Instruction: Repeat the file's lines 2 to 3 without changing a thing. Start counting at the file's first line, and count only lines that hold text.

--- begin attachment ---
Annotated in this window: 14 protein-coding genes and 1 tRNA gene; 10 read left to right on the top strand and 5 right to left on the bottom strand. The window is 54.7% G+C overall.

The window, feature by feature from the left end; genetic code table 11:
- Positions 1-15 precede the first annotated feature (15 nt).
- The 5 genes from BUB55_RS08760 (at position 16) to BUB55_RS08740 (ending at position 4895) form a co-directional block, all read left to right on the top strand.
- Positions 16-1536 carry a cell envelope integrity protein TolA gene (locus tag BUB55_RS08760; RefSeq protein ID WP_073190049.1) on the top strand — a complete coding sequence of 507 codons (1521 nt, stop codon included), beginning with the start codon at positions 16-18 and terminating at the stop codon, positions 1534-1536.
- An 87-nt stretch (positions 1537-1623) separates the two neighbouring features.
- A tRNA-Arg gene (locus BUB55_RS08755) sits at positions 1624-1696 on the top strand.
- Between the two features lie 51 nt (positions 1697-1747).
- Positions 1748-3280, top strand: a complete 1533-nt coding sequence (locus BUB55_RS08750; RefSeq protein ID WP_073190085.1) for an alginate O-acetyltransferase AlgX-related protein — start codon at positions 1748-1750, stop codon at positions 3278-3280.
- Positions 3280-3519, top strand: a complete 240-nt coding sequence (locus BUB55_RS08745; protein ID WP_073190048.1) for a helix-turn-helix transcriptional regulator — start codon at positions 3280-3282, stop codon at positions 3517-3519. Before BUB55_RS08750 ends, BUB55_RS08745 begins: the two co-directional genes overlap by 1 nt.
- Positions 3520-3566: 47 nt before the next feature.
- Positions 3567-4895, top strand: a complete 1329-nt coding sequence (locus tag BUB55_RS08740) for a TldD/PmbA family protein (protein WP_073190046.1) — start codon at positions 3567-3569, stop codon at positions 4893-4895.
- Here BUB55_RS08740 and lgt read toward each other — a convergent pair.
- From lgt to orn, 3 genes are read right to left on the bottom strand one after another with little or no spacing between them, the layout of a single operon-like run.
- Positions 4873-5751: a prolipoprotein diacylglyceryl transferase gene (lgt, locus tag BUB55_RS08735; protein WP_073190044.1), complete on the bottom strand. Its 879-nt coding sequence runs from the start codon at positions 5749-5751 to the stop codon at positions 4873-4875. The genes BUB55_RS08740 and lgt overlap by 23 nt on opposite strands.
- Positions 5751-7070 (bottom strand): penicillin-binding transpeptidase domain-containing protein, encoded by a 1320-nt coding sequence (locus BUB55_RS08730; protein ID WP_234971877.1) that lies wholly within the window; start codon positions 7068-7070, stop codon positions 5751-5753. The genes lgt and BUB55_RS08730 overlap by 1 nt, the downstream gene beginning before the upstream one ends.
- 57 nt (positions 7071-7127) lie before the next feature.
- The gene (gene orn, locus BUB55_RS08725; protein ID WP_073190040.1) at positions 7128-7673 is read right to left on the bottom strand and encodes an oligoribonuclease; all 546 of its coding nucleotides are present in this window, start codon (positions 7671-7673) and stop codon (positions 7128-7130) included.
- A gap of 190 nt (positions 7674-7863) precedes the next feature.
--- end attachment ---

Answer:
The window, feature by feature from the left end; genetic code table 11:
- Positions 1-15 precede the first annotated feature (15 nt).